It’s a common atheist trope to call out those people who, after a tragedy, say that those who survived were spared by God, or that such survivals were “miraculous”.
In fact, such criticism has become so common that it’s almost a cheap shot, and yet it’s still worth pointing out the hypocrisy implicit in asserting loudly that survivors were spared by God while not mentioning that, by the same token, those who died must have been killed by God. The reason to mention such things is that they reveal not only how common faith is, but how inconsistently it’s applied. I say this not to cheapen the horrible pain experienced by the friends and family of the missing, but to suggest that perhaps it’s palliative to know that these deaths were not God’s decision, but the inevitable vagaries of a natural world. The answer to “why me?” is simply “shit happens.”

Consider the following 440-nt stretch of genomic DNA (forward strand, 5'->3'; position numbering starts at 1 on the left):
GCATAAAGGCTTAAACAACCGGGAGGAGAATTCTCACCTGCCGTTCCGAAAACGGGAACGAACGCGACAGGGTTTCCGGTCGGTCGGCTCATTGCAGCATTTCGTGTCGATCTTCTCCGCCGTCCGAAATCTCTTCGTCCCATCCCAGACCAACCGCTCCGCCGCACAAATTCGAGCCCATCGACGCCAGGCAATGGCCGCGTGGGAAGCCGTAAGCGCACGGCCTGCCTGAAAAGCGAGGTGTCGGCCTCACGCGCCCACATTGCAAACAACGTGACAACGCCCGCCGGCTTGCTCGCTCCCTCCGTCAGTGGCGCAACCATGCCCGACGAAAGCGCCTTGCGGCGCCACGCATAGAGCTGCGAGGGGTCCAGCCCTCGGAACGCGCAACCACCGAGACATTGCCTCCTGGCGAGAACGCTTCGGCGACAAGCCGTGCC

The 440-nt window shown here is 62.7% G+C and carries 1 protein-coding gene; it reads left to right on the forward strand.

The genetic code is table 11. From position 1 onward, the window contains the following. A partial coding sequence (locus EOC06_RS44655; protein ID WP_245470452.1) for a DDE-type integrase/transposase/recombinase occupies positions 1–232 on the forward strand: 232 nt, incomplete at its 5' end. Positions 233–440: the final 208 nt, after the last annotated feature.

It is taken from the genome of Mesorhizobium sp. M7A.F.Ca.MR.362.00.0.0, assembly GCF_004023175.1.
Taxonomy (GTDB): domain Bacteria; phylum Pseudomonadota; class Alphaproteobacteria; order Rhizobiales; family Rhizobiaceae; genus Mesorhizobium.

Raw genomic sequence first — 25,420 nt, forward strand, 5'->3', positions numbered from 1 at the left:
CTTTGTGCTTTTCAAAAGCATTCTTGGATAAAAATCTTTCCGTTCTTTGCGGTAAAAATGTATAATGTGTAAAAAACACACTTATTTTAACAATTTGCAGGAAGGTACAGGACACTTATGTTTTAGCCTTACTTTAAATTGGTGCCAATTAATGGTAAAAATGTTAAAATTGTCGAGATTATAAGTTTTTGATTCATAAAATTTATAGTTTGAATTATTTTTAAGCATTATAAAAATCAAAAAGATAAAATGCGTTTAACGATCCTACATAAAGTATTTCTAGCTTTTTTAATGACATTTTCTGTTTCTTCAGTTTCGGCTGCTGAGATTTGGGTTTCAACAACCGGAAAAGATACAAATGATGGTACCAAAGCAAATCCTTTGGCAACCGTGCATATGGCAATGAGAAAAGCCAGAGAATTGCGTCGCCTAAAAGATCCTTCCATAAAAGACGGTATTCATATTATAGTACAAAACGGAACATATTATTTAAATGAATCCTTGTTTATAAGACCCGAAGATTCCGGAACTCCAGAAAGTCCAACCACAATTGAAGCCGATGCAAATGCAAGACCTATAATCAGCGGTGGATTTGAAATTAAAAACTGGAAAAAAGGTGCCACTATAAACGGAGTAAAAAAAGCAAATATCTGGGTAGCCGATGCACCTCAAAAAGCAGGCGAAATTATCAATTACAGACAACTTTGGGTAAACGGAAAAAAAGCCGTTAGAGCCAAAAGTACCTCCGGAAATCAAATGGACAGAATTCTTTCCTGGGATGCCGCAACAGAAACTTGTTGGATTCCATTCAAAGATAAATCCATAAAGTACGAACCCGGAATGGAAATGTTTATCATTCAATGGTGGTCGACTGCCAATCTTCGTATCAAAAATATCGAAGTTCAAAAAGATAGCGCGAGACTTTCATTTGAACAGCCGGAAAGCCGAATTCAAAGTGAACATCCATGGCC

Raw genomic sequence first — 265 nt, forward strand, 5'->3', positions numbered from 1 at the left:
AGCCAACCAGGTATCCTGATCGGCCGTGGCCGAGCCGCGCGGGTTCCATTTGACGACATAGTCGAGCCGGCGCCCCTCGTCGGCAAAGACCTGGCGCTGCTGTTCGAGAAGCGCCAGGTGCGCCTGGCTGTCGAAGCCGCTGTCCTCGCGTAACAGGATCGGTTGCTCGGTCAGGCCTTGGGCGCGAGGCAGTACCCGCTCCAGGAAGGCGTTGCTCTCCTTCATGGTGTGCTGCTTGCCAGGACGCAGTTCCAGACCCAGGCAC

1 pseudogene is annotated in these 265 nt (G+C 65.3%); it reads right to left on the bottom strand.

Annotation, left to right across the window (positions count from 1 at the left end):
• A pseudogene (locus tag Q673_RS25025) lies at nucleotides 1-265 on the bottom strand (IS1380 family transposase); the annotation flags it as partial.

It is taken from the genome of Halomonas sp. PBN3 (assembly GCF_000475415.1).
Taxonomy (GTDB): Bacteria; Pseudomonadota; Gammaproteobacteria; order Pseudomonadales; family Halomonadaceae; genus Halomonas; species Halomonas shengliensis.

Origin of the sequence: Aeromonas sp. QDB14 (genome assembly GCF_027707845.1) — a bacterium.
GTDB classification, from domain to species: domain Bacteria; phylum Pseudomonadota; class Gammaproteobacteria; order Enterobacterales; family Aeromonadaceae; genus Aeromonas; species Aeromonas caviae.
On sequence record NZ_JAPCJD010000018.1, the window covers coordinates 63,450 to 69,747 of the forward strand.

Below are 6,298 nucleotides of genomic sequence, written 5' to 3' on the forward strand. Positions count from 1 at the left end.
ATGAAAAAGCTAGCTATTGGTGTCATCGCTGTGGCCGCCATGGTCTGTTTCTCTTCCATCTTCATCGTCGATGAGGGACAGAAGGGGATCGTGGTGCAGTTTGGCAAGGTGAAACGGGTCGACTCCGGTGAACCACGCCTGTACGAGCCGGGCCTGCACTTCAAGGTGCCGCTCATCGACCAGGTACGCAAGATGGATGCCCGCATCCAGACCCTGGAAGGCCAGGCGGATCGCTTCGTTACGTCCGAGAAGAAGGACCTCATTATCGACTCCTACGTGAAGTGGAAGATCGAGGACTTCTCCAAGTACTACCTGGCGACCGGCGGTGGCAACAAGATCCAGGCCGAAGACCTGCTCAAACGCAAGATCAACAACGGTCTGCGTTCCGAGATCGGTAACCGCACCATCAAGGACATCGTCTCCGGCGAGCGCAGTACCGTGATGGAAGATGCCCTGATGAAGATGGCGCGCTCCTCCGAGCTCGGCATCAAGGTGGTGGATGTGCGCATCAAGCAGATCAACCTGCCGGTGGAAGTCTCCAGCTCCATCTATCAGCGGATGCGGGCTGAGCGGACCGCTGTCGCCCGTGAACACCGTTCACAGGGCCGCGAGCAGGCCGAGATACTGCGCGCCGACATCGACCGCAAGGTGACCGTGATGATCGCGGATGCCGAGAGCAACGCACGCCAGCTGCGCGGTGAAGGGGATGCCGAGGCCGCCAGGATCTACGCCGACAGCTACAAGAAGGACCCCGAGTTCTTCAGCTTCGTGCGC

So two items about the missing Malaysia flight 370, which almost certainly has crashed without survivors.
First, according to WBRC News in Birmingham, Alabama (I also heard this on NBC News last night), a man who almost boarded the doomed flight is attributing his survival to God:
A man with a ticket for the lost plane to Malaysia called a last-minute decision not to board an act of God.
Greg Candelaria works in global technology services, which requires him to frequently fly around the world.
He planned to board Flight 370 for business and then meet his daughter, who is in China wrapping up the adoption process for her child.
“I think this is a God thing,” Candelaria said. “I don’t think it’s coincidence. Part of my motivation was to fly over there on business and meet my daughter and my new granddaughter.”
Company policy mandated Candelaria fly back to Houston for the flight to Asia instead of his original plan to fly from Spain.
If all had gone as planned, he would have been on the Beijing-bound Flight 370 that vanished this past weekend.
Has anybody ever asked one of these exultant survivors if they think that the deaths were also “a God thing”? I’d be curious how they’d answer.
Finally, reader Chris sent me a link to the MSN News “picture of the day” about the missing Malaysia Airlines flight. The caption is this:
A sand sculpture in a beach in Puri, India, wishes for the well-being of the passengers of a missing Malaysian Airlines flight.
I find that ineffably sad in two ways.